“An ethnographic eating tour of some off-the-grid spots serving the best Mexican and Central American food this side of the border” for $250 a person was offered as part our Kickstarter
campaign back in August. Surprisingly, we got eight backers for it and 301 Moved Permanently
found it to be a real success. Pictured above are Tejuinos in Boyle Heights — a sweet and salty fermented corn street drink.
Kay, her husband Fred and
301 Moved Permanently the Sonic Trace teamKay Plunkett-Hogge
, the accomplished UK food writer and
book author, happened to be one of our supporters. And over fluffy street pupusas revueltas and green mango slices covered in toasted pepita powder in Macarthur Park, we all bonded. The toasted pepita powder tastes like a raw vegan pipian sauce when mixed with lime, salt and chile powder, it is a snack popular in Central America and can be found daily in the streets surrounding Macarthur Park. That is, given that the police didn’t confiscate the street food from the vendors on that day.
“This city sings and you are the choir” said an elated Kay after our final stop of organic Oaxacan espresso and soft pan dulce at La Monarca Bakery in East Los Angeles. She grew up in the streets of Bangkok and walking around eating our hosted street food reminded her of being back in Thailand. Kay has written a few books as well as reported on Los Angeles’ local food scene. Currently, she is preparing to write a new book on chiles.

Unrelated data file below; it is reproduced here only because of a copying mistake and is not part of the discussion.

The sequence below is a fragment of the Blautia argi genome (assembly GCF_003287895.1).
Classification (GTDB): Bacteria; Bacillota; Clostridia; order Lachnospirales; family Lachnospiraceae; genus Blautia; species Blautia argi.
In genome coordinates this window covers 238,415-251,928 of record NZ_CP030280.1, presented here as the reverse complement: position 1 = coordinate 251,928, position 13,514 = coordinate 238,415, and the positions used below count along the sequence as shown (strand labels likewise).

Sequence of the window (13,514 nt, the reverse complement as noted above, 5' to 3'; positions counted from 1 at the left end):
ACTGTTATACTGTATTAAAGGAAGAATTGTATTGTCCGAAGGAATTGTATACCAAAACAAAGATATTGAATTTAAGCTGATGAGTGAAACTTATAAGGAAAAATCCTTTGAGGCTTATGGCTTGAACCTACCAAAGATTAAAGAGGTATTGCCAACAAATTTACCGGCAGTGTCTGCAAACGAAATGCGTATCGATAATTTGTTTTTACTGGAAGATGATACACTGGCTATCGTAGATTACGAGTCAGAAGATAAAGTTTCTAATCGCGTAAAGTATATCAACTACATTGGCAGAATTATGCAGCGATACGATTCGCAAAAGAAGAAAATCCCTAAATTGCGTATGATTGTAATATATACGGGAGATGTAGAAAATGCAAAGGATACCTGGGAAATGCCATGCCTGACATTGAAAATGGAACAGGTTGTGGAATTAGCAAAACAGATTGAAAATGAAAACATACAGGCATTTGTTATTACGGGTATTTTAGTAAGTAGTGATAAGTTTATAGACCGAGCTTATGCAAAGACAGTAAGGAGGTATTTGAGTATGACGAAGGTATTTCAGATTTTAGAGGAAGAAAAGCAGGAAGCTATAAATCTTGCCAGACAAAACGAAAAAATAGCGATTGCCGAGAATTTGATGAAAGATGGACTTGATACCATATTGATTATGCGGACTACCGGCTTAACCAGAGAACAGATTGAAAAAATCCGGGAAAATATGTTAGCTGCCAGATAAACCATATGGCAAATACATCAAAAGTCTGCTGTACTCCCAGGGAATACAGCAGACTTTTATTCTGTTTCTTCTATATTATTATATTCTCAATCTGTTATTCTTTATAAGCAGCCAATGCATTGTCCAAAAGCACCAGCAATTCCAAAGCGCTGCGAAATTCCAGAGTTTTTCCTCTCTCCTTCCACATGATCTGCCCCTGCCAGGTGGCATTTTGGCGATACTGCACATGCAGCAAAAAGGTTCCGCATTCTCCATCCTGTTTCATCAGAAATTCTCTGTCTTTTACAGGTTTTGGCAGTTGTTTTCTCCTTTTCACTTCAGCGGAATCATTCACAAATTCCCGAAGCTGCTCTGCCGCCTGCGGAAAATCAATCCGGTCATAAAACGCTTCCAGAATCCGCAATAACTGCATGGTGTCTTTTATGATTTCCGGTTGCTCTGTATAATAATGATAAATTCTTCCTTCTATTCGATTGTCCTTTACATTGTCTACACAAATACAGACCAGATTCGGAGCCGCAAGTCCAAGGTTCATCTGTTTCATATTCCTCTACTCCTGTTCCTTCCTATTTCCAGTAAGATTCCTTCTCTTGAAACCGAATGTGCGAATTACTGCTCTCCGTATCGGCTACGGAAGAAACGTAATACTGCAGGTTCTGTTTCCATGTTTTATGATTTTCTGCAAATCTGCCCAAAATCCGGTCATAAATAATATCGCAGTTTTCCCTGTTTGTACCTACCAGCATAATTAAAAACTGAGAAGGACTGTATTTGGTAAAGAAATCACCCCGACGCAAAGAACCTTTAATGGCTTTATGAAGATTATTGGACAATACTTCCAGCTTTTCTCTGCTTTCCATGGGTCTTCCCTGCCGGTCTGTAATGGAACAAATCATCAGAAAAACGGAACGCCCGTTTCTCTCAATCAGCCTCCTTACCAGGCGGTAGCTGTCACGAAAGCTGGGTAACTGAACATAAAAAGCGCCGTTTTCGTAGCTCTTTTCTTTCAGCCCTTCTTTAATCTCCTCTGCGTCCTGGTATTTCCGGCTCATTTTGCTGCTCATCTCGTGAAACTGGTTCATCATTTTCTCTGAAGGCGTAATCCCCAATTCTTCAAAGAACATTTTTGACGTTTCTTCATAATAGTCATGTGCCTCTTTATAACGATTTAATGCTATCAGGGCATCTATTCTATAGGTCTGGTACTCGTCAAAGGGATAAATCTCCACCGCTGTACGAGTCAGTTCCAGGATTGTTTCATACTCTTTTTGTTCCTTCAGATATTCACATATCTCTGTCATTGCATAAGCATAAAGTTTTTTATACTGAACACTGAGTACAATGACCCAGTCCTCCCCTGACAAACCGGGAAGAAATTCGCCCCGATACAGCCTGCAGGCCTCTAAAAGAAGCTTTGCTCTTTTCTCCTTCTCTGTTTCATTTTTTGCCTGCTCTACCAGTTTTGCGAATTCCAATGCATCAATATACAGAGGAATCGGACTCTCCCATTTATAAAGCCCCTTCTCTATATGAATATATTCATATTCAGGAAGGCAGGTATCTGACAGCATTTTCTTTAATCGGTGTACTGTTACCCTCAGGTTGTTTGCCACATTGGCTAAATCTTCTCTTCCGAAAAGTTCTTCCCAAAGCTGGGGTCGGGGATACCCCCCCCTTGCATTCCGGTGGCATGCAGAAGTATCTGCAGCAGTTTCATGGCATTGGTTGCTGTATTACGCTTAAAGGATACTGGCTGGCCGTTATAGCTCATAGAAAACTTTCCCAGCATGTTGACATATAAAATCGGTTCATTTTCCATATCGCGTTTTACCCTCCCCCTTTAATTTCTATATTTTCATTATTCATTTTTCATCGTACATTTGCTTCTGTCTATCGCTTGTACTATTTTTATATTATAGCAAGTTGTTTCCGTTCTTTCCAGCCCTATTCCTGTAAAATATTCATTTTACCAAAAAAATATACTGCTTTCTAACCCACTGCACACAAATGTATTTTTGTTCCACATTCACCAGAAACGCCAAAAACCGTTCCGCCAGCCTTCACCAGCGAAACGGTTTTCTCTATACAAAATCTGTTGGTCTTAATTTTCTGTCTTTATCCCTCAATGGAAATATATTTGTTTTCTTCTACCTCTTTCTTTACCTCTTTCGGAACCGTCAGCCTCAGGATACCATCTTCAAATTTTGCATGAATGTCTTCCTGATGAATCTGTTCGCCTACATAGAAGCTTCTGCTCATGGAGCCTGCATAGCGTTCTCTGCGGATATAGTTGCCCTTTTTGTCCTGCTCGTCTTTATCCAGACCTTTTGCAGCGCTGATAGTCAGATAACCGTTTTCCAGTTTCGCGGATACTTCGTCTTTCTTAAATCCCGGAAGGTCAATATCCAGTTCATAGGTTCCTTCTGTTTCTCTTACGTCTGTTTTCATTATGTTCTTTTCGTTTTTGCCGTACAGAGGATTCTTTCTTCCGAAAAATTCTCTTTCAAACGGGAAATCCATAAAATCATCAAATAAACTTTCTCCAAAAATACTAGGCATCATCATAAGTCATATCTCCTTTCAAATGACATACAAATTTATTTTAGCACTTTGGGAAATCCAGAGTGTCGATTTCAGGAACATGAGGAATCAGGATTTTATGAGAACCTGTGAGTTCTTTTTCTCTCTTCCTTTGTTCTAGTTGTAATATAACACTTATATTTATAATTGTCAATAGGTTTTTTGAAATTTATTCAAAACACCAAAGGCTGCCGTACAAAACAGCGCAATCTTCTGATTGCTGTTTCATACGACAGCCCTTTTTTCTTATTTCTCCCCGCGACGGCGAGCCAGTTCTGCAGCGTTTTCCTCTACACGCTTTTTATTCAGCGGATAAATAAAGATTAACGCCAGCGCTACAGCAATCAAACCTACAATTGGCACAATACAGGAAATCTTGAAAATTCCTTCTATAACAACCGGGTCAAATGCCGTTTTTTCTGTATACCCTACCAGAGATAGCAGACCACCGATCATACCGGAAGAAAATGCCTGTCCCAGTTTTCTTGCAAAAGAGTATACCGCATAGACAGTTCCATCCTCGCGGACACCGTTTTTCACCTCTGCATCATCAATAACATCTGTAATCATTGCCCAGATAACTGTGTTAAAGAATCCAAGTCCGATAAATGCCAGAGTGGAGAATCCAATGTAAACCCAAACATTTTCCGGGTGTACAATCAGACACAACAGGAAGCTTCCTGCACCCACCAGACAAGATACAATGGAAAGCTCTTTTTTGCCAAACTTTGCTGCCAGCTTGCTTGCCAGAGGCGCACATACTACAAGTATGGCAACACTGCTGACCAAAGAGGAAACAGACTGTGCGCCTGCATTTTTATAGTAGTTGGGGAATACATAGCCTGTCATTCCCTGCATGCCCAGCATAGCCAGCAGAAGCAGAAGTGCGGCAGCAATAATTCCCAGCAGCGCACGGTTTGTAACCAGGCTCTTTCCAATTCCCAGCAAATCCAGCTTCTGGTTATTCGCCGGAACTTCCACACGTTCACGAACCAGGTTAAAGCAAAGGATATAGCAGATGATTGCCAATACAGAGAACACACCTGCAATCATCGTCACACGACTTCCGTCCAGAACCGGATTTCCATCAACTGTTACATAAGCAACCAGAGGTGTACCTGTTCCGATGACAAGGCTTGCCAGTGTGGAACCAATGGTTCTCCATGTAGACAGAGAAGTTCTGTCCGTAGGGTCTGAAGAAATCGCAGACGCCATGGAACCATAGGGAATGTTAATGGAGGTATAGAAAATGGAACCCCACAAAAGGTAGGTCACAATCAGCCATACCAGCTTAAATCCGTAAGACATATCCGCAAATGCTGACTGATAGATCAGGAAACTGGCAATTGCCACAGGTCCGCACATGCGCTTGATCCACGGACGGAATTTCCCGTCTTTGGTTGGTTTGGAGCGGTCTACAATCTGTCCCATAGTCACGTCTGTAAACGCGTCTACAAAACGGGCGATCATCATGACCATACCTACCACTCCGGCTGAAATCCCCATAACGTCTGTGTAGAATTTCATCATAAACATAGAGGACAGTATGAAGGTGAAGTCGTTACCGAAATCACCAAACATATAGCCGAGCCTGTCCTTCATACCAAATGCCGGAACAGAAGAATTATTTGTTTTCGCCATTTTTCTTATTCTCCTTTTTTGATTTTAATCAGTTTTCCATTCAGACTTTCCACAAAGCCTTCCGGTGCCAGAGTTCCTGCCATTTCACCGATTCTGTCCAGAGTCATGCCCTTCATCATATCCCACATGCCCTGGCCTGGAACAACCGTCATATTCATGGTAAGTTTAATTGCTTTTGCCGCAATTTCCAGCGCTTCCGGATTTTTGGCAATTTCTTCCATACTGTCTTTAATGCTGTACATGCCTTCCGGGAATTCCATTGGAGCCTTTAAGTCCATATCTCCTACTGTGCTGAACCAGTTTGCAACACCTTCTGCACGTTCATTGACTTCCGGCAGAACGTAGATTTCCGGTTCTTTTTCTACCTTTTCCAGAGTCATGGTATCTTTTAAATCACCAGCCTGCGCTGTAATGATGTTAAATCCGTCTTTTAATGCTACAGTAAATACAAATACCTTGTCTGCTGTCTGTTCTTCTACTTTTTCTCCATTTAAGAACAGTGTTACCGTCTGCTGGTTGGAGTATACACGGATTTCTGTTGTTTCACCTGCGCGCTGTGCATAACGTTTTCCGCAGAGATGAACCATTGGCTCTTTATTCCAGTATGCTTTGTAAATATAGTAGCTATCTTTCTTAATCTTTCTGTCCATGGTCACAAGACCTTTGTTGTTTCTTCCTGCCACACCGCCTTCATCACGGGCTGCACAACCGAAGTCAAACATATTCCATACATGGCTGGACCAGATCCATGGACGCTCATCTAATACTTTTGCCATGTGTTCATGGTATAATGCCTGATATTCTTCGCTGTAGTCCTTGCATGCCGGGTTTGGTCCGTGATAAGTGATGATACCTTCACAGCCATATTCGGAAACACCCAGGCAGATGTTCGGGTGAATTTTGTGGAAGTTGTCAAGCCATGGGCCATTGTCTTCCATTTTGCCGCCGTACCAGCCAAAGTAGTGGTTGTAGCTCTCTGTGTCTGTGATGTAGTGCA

Pupusas filled with beans, cheese and pork are grilled on the street by Zoila
Logan Clarke, a graduate student at UCLA’s Department of Ethnomusicology
, was another backer. We met at Ricky’s Fish Tacos in Silver Lake for a street food breakfast of light, lard-fried fish tacos and an agua fresca of Jamaica. Then we made our way out to an area of downtown for a brunch of smokey lamb Barbacoa that is cooked underground overnight by Mundo and Marta, a couple from Mexico whose Barbacoa sells out by noon sometimes.
Logan Clarke enjoys some Guadalajara-style Tacos de Canasta (basket-steamed tacos)
“[Sonic Trace took] me places I’d never been in my 8 years here in L.A.!” wrote Logan the following day on Sonic Trace’s facebook page
. She sings and plays guitar for the UCLA Mariachi and her focus of study is a specific dance in Guatemala that is protected by UNESCO.
Tender, smoked lamb Barbacoa in Los Angeles
More food tours are scheduled soon, stay tuned for more on LA’s ethnographic eats.
Don’t forget to stay updated on KCRW’s Sonic Trace Facebook page.
If you or your parents are from Mexico or Central America, come share your story with us at Guelaguetza Restaurant in Koreatown inside our mobile recording booth, La Burbuja.